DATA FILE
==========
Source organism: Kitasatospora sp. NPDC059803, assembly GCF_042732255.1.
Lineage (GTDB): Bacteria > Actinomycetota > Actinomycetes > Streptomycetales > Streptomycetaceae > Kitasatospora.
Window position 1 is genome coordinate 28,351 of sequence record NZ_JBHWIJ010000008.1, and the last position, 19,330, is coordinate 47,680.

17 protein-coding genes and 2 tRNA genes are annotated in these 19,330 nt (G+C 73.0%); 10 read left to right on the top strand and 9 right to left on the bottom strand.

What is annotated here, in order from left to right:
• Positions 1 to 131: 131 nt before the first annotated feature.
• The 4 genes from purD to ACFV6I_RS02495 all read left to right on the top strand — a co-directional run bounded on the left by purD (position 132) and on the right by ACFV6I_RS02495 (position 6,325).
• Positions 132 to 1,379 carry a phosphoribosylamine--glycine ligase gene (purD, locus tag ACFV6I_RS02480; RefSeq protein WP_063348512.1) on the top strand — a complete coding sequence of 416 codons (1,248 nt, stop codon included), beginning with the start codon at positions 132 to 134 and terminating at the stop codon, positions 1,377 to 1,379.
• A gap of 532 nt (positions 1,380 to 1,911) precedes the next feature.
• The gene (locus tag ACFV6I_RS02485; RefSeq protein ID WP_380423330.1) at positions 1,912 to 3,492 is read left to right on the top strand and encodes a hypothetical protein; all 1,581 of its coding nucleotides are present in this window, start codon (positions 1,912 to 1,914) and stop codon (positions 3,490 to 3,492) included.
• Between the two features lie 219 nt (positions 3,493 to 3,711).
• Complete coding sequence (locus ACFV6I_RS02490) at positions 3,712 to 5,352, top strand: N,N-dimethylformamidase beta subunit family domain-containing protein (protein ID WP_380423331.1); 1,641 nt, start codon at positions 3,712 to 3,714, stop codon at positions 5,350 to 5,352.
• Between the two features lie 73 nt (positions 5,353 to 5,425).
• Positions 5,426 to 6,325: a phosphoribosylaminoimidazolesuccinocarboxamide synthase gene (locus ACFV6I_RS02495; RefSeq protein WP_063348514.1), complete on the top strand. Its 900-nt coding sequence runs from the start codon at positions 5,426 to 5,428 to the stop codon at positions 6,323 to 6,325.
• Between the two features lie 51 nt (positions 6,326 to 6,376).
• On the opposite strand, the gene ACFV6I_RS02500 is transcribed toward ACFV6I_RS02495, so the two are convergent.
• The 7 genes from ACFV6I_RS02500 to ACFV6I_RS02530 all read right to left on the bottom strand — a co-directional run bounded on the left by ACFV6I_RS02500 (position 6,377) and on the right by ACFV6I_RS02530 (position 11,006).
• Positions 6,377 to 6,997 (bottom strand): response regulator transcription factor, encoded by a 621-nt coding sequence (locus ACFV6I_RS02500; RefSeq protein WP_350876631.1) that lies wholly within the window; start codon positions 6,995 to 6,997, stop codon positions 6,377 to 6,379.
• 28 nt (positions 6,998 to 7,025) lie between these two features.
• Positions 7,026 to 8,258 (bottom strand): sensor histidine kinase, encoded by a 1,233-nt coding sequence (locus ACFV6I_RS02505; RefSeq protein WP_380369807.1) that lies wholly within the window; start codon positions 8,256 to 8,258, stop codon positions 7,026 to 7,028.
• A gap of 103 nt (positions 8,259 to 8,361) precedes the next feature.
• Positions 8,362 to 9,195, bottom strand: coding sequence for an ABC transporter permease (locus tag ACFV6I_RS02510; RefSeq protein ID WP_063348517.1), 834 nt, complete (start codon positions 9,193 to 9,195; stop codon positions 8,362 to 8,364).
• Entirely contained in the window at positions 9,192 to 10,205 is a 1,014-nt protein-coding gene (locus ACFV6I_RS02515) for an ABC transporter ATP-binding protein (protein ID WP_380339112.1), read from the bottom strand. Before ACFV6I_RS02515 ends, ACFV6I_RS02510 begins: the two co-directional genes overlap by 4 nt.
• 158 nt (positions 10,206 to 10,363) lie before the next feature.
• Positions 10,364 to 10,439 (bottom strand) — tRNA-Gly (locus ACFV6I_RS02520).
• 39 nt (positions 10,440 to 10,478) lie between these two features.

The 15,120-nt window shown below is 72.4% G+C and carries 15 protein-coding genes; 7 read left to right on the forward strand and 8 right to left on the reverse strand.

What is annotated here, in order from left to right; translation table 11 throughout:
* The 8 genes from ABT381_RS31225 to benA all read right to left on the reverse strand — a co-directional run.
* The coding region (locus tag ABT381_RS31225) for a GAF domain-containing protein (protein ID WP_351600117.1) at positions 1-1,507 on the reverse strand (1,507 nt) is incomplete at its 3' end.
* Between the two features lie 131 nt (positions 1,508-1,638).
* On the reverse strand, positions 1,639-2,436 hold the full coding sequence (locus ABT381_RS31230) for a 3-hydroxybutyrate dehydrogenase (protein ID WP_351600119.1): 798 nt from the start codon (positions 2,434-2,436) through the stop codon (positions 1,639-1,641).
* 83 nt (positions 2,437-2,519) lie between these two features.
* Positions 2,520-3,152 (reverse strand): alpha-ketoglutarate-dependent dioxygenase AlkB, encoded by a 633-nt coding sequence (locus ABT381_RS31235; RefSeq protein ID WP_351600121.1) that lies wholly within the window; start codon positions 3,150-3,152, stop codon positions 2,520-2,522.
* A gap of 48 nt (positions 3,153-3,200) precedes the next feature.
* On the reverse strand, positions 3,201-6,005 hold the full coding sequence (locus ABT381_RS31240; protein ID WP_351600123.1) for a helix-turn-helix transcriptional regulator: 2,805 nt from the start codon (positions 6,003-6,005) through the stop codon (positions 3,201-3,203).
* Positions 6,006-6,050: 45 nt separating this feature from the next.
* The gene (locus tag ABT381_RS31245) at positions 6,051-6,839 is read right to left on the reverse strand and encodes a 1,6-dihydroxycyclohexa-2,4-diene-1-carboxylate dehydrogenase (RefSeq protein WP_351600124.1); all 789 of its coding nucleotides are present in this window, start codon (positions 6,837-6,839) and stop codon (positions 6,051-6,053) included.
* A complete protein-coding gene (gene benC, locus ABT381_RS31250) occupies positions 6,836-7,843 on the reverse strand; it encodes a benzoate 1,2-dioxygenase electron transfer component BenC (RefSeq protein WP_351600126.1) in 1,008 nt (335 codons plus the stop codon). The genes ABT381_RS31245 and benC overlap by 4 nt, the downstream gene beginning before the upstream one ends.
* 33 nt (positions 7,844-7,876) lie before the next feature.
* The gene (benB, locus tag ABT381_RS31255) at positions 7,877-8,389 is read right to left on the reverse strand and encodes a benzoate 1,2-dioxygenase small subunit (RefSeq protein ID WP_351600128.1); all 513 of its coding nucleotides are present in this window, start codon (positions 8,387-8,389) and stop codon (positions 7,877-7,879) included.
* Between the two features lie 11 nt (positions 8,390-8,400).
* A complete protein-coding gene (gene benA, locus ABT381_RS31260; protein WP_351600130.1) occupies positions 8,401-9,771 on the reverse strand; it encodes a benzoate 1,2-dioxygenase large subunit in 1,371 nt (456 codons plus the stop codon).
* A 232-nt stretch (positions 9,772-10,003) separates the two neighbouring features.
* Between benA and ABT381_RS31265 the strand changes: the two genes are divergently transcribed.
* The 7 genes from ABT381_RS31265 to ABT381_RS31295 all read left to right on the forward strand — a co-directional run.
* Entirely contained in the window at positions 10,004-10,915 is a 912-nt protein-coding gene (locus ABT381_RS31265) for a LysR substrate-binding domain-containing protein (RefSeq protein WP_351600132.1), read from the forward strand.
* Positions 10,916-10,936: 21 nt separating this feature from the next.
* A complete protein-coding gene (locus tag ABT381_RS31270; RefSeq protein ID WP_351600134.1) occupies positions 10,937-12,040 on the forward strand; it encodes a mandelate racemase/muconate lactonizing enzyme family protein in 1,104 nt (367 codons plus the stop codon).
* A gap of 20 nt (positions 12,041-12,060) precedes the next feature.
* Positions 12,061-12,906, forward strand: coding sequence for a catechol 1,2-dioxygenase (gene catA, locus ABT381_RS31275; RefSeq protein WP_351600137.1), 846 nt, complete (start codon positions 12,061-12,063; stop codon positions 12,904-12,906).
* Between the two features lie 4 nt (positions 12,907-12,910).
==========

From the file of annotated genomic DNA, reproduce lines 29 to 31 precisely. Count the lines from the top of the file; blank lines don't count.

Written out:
* The 8 genes from ABT381_RS31225 to benA all read right to left on the reverse strand — a co-directional run.
* The coding region (locus tag ABT381_RS31225) for a GAF domain-containing protein (protein ID WP_351600117.1) at positions 1-1,507 on the reverse strand (1,507 nt) is incomplete at its 3' end.
* Between the two features lie 131 nt (positions 1,508-1,638).